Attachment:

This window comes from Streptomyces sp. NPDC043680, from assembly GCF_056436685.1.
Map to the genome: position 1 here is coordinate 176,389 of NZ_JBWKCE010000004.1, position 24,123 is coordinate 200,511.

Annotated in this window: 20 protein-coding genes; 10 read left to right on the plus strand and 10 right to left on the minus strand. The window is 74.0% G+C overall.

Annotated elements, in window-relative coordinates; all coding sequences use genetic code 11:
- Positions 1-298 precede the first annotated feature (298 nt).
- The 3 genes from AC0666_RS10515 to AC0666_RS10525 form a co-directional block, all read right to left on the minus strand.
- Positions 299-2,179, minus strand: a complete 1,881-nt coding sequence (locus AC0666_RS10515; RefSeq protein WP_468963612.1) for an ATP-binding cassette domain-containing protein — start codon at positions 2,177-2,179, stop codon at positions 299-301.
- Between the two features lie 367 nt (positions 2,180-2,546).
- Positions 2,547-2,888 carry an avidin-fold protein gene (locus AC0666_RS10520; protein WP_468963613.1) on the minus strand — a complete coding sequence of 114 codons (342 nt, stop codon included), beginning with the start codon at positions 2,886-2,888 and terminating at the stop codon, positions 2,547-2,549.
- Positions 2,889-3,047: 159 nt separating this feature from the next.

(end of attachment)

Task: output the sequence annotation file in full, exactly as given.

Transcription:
This window comes from Streptomyces sp. NPDC043680, from assembly GCF_056436685.1.
Map to the genome: position 1 here is coordinate 176,389 of NZ_JBWKCE010000004.1, position 24,123 is coordinate 200,511.

Annotated in this window: 20 protein-coding genes; 10 read left to right on the plus strand and 10 right to left on the minus strand. The window is 74.0% G+C overall.

Annotated elements, in window-relative coordinates; all coding sequences use genetic code 11:
- Positions 1-298 precede the first annotated feature (298 nt).
- The 3 genes from AC0666_RS10515 to AC0666_RS10525 form a co-directional block, all read right to left on the minus strand.
- Positions 299-2,179, minus strand: a complete 1,881-nt coding sequence (locus AC0666_RS10515; RefSeq protein WP_468963612.1) for an ATP-binding cassette domain-containing protein — start codon at positions 2,177-2,179, stop codon at positions 299-301.
- Between the two features lie 367 nt (positions 2,180-2,546).
- Positions 2,547-2,888 carry an avidin-fold protein gene (locus AC0666_RS10520; protein WP_468963613.1) on the minus strand — a complete coding sequence of 114 codons (342 nt, stop codon included), beginning with the start codon at positions 2,886-2,888 and terminating at the stop codon, positions 2,547-2,549.
- Positions 2,889-3,047: 159 nt separating this feature from the next.